When you see this, every tax-payer will have a tiny share in Rover cars, as the PM will have sponsored the ailing Longbridge company with £150m of our money, and BMW will have gambled £2.3bn to to save the sad situation or else the once-proud make will be on its own.
Rover (as opposed to BMC/BL) never made sportscars, but was not without sporting models; among those with a ‘Speed’ prefix. The £500 Speed 20 of 1935-38 was a 90mph car, which the famous racing driver Major Goldie Gardner ran at Brooklands, covering 82mires in 60 minutes in an MCC trial there, and R J Munday replaced his top-pace 30/98 with one, lapping at 82mph, and 62 over the Mountain circuit. Indeed, Rovers did well in mud-trials and at Shelsley Walsh, beat the ‘Blue Train’ record, and were known in the rally world.
The later ‘Aunty’ Rover 60 to loss saloons were dubbed ‘Betjeman-land’ cars, but were individual, competitively priced, and gave sedate drivers more than a touch of luxury; Jenks named the bigger 3-litre the ‘Great Aunt’. In fact the 105S was no sluggard. In 1957 MOTOR SPORT used one to cover the Italian GP and we timed it at just short of 100mph on the Turin-Milan autostrada. In a fast but luxurious 2500 miles it gave no trouble, except that Michael Tee drove it so fast down a mountain pass that the overheated brakes melted the hub grease. The price was then only £1595.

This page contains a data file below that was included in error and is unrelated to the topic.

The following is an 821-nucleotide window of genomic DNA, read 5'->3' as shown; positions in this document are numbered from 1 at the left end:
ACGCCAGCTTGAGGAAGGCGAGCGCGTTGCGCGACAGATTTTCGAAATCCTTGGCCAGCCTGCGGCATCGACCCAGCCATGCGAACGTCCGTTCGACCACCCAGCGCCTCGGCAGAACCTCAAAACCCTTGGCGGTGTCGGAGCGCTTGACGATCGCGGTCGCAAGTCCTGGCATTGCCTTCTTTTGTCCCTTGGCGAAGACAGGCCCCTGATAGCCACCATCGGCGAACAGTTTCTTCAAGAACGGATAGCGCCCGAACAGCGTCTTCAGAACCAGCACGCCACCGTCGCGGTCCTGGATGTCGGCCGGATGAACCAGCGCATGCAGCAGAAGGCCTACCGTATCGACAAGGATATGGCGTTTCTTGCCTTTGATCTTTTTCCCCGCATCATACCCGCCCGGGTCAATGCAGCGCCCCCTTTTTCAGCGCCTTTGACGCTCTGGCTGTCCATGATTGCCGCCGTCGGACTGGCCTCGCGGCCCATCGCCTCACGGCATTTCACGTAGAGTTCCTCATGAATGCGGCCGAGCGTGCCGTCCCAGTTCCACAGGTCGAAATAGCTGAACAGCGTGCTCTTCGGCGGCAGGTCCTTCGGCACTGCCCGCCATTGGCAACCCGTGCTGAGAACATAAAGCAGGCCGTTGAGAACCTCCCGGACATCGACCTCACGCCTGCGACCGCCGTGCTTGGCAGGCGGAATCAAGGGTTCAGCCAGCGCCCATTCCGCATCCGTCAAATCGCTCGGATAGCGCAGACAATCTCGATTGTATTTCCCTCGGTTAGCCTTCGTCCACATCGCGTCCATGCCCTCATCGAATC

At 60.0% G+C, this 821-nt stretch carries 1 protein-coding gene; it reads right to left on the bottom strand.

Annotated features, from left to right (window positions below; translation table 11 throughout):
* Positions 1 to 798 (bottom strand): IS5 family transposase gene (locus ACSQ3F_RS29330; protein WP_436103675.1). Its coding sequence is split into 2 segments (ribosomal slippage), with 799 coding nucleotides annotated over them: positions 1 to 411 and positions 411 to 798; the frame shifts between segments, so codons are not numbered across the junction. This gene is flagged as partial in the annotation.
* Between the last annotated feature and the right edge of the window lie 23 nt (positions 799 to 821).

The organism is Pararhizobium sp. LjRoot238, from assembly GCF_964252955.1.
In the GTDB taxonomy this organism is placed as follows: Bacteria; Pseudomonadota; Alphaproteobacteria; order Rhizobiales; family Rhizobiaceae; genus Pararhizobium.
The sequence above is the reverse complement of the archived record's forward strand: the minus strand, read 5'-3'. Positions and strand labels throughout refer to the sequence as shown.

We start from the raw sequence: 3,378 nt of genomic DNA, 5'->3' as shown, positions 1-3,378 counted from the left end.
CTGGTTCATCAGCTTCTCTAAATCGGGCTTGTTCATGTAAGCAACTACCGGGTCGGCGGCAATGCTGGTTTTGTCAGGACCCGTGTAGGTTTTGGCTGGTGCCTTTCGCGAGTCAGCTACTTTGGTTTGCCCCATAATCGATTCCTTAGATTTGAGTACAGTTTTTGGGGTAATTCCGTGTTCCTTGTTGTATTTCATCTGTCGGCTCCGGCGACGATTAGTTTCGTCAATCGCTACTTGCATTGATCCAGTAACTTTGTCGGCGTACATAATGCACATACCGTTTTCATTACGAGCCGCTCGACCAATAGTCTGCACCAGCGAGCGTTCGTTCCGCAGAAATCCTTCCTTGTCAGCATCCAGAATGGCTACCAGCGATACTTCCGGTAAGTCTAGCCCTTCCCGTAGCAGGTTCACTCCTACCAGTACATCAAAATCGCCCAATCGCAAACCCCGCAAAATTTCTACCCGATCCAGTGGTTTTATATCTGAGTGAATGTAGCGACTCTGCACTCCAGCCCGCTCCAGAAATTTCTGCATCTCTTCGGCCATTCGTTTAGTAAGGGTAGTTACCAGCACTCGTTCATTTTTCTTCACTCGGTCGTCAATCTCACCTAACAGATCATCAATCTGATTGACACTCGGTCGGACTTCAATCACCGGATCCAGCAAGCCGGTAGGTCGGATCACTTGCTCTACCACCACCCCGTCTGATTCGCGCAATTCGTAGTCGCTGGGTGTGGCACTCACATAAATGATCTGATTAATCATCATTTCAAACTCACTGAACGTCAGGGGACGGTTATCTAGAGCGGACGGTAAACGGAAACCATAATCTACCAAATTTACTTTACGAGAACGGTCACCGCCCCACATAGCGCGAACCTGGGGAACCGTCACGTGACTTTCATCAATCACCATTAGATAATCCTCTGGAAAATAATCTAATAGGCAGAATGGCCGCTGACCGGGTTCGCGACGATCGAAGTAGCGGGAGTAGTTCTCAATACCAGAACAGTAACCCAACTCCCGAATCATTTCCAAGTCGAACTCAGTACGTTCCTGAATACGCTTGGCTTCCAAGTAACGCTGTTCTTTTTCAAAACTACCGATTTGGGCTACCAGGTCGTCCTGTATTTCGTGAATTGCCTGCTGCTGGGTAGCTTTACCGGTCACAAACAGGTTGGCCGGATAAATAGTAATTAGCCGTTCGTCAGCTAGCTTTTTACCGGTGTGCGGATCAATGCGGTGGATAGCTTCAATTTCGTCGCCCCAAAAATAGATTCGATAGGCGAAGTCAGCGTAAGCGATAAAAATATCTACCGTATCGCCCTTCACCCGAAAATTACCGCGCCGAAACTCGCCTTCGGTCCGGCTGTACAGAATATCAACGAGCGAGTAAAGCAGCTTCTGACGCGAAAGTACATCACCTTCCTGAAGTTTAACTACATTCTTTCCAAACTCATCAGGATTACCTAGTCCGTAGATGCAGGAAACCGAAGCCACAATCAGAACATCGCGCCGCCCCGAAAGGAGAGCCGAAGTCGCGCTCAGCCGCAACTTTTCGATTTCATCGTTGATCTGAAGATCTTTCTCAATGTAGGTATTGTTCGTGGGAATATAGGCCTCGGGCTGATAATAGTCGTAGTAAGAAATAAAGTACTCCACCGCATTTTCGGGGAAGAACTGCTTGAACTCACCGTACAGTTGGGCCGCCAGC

On a broader canvas, Rover ran two cars in the 1905 TT, and a 16/20 Rover won the 1907 IT Then the highly innovative T4 turbine car completed the distance at Le Mans in 1963, and the off-road fraternity will wish me to register high praise for the Land-Rover in all its forms.
I had considerable satisfaction in driving a Rover 2000TC and a 3500 Rover, even if the V8 engine in the latter was a discarded GM Buick/Oldsmobile light-alloy concept. But when it became apparent that Honda was powering the once-British make and assisting in designing its new models, I lost interest in what I now felt were Rovondas.
The future may improve the Rover image, under the BMW banner. But the choice of a Rover engine for non-leaded petrol research because it had particularly soft valve seats cannot have helped the current situation!